The complexity of motor activation is likely a mechanism by which cells can control the directionality of intracellular transport in cases where a single cargo can bind multiple types of motors (Fu and Holzbaur, 2014). For example, many adaptor molecules can interact with both plus-end-directed Kinesin-1 and minus-end-directed dynein, which interestingly has been implicated in the movement of centrioles into the oocyte during Drosophila oogenesis (Grieder et al., 2000; Bolvar et al., 2001). Moreover, in mammalian cells, Dynein intermediate chain interacts with the PLP ortholog Pericentrin (Purohit et al., 1999; Young et al., 2000; Sepulveda et al., 2018). Given that we were searching for a plus-end directed motor for centriole transport in NBs, we have not investigated Dynein in this study. However, the potential for PLP–Dynein interaction is an interesting avenue for future study.
We propose that PLP and Kinesin-1 function together for centriole separation in NBs. During asymmetric cell division of NBs, the mother centriole sheds PCM following cytokinesis and migrates away from the daughter, which recruits PCM and becomes an MTOC (Fig. 10 B). We show that the motile mother centriole is associated with the MT network (Fig. 3 B) and appears to move along it directionally (Fig. 3 D). Kinesin-1 and PLP directly interact (Fig. 5) and their interaction is required for the timely separation of centrioles prior to prophase (Lerit and Rusan, 2013; Gallaud et al., 2014; Fig. 7, F and G).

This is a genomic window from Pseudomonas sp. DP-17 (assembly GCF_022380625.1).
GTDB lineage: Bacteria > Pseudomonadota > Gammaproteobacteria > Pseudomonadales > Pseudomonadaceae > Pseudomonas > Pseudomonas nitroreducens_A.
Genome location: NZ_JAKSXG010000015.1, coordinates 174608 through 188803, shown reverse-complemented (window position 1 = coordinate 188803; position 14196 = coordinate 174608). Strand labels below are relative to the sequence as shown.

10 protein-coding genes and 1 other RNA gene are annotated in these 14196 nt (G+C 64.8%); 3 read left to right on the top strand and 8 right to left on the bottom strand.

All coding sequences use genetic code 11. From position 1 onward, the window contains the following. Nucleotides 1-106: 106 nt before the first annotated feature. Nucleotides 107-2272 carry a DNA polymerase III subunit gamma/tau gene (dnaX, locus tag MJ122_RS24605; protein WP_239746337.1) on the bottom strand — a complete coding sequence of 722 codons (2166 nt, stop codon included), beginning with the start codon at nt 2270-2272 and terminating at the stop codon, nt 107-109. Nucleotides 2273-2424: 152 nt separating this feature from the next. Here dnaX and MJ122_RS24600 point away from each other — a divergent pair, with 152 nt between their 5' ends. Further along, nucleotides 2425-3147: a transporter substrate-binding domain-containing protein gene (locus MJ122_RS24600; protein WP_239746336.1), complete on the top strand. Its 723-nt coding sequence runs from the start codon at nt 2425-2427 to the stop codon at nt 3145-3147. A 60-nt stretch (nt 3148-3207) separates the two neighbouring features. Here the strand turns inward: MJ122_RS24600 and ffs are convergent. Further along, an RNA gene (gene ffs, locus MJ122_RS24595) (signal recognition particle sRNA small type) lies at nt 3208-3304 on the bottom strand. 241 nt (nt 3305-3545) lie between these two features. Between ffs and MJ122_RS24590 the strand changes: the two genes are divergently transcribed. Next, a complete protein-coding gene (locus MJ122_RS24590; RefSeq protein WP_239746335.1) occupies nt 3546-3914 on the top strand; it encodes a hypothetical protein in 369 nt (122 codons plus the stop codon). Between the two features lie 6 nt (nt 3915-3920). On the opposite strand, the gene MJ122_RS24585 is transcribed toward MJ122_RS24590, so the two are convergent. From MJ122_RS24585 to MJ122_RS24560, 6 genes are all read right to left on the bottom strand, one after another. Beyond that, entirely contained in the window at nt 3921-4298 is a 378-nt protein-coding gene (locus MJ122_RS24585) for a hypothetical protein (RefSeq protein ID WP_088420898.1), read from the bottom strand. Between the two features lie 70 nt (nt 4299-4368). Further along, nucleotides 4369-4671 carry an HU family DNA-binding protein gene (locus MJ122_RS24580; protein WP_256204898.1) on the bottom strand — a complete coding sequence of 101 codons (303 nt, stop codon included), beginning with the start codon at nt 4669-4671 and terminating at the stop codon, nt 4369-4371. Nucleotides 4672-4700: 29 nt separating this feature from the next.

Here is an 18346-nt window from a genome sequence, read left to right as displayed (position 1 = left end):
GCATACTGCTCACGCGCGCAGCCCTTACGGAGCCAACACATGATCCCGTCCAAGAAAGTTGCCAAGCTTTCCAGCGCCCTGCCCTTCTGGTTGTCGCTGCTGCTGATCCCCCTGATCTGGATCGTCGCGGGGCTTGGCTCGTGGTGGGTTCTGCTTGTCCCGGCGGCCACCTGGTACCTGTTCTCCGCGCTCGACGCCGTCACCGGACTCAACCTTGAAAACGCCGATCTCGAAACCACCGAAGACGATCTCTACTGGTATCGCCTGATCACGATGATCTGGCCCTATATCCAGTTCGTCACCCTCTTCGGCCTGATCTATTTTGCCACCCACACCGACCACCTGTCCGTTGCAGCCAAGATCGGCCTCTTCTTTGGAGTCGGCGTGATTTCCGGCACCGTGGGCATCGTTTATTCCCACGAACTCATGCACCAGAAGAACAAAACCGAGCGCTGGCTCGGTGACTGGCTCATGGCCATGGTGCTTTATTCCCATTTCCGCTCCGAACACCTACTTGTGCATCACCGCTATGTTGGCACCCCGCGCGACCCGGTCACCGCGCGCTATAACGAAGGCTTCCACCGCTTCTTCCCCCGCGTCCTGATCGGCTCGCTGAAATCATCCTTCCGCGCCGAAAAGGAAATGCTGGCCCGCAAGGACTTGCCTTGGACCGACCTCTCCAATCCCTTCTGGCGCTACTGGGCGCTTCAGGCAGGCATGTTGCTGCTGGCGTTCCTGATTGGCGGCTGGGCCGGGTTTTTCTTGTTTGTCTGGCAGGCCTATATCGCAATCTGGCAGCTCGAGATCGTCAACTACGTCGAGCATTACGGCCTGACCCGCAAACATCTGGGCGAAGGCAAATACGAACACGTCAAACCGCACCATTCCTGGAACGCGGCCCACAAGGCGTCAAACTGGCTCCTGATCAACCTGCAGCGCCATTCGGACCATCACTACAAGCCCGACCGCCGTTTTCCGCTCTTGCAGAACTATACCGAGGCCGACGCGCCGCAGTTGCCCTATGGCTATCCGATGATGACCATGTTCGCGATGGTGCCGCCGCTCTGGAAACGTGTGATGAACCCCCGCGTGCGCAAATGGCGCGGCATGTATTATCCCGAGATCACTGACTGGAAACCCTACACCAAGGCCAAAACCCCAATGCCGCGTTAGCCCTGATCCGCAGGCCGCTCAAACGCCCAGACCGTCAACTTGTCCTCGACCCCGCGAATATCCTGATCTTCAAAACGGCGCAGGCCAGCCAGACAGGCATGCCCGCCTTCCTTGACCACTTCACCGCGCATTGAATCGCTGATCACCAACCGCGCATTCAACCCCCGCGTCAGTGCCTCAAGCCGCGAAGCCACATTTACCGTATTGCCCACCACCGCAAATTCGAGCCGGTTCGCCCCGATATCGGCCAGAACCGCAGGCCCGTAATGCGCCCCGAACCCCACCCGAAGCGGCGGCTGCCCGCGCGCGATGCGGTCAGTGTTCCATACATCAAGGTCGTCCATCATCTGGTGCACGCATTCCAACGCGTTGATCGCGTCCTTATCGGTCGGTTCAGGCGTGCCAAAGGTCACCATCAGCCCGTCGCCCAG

Previously, it was reported that delayed centriole separation resulted in supernumerary centrioles (Lerit and Rusan, 2013). However, we found here that supernumerary centrioles are specific to PLP loss of function as centrioles did not accumulate in khc mutant NBs (Fig. 8 H). This suggests that the supernumerary centrioles in plp− mutants are not entirely caused by defective interphase centriole motility. Instead, our live imaging shows that in plp− mutants, centrosomes sometimes fail to push each other apart in mitosis and therefore cluster at one spindle pole (Fig. 8 I), likely due to the role that PLP has in organizing mitotic PCM and MTs (Galletta et al., 2014; Lerit et al., 2015; Varadarajan and Rusan, 2018).
The motility of the mother centriole away from the daughter is critical to maintain the PCM asymmetry. Normally through interphase, PCM is restricted to the daughter centriole by the asymmetric localization of the PCM regulator Polo (Rebollo et al., 2007; Rusan and Peifer, 2007; Conduit and Raff, 2010; Lerit and Rusan, 2013; Singh et al., 2014). Previously it was proposed that the asymmetric localization of PLP to the centriole drove centrosome asymmetry by inhibiting Polo on the mother centriole. However, KHC loss of function causes defective PCM asymmetry, without changing PLP localization (Fig. 9, C and D). Two potential models could explain why PCM asymmetry is defective. We support a model in which when the mother is unable to migrate (khc, plp), it maintains its position at the apical pole, and is exposed to higher levels of Polo. Normally, Polo localizes to both the daughter centriole and the MT network, where it moves toward the apical MTOC (Ramdas Nair et al., 2016). We show that in the absence of centriole motility, Polo::GFP is present on both mother and daughter centrioles earlier in the prophase than normal (Fig. 9, A and B).
A second possibility is that PLP and Kinesin-1 function separately to antagonize Polo. Given the minus end-directed transport of Polo along the MTs (Ramdas Nair et al., 2016), Kinesin-1 may oppose this independently of centriole transport. Indeed, work in C.elegans showed that Kinesin-1 was important to prevent the precocious activation of the sperm centriole during female Meiosis (McNally et al., 2012). Kinesin-1 is also important for centrosome clustering in the Drosophila oocyte, a phenotype that could be mimicked by the artificial activation of Polo at the centrosome (Loh et al., 2022 Preprint).